Periodization and Body Composition Overview

Editors note: This is the first in a series of posts that I have been rolling around in the noodle for a while. Now that I'm not running triathlons anymore, I'm going to brain dump some knowledge here. It may turn into a book later.

A couple of years ago I was at a local seminar put on by a triathlon race director, a triathlon coach, and a nutritionist at a restaurant that was sponsoring the series of triathlons I usually participate in. The nutritionist got caught in traffic and was unable to participate, but we talked a lot about race day nutrition. Then one of the other participants asked "So what do we eat every other day?" and the coach didn't know how to answer that so she just gave a basic "you know... eat healthy stuff" kind of answer and they went on to the next question. I wish I had thrown up a hand to answer that one, because it sparked this chain of posts. and it's really cool.

Triathletes tend to be very goal oriented people. My plan for this series is to identify the different phases we go through in a typical year to achieve a goal, then specifically look at different goals to identify within those phases. The primary focus is on strategies to achieve those goals, how to set appropriate goals for you, and what you can realistically expect to get out of a year in triathlon. It's a broad range of very specific topics. I'm going to begin with the end in mind, then work my way backwards, then forwards again.

The Big Hairy Goal
It starts, you guessed it, by picking your "A" race for the year. For my example, I want to pick a 70.3 mile triathlon in the fall. WTC has purchased the Beach 2 Battleship race, so that is now known as Ironman North Carolina Beach 2 Battleship, and it is going down on October 22 this year.This is a popular race, it's a fast course, but you have to really train for it. They run a full and half iron on the same day, so it's a perfect example.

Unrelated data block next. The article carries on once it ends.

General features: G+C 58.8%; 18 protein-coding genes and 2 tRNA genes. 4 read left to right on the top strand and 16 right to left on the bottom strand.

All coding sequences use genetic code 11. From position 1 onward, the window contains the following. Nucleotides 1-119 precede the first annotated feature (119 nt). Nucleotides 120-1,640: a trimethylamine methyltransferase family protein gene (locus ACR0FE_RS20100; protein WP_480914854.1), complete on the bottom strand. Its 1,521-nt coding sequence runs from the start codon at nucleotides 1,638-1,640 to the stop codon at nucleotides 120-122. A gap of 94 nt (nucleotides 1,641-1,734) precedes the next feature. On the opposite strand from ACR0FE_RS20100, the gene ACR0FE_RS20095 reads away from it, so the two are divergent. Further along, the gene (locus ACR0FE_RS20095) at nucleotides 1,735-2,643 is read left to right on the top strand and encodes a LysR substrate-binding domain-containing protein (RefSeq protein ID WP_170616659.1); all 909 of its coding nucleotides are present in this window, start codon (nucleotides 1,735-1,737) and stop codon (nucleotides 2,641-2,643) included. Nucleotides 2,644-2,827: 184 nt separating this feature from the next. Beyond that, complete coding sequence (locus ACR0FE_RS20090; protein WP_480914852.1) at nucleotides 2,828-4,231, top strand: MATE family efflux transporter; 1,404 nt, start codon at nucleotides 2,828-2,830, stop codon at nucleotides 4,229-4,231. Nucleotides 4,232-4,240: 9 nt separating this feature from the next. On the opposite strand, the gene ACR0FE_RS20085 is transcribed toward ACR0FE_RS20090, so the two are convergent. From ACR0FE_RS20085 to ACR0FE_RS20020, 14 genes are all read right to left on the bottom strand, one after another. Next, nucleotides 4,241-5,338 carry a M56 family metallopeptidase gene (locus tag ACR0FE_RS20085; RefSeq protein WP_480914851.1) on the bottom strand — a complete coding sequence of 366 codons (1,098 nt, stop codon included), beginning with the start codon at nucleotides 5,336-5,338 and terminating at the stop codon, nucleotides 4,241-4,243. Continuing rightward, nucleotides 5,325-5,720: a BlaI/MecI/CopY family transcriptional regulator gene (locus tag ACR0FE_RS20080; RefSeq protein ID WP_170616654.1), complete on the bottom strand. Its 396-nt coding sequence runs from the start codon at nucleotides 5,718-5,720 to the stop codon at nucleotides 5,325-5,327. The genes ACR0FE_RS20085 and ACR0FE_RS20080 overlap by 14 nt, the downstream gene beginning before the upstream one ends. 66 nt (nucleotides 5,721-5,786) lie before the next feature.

Mentally, picking the goal can be the hardest part of the entire process. You want to pick a race that will play to your strengths, the right location for you, the right time of year for you.

A good triathlon coach can help you:
  • pick the right race
  • with a training plan that will get you ready for that race
  • calculate what your weight should be at the starting line
  • calculate what your weight should be when you start a training plan
  • calculate what your ideal bodyfat percentage should be and how to lower it
You want to have the best race you possibly can have. Racing starts with a plan, then you go execute that plan on race day. You have to know your limits, know what you are capable of doing on the big day.

Triathlon coaches that I know and/or have used in the past include Malone Coaching, TriMarni Coaching, One Step Beyond (Marty Gaal), and QT2 Systems coaches Doug Maclean and Rodney Scott, and Endurance Nation. Marni Sunbal in particular is relevant to this discussion because she is certified as a nutritionist and registered dietician as well as a triathlon coach. There's a lot of letters after that name.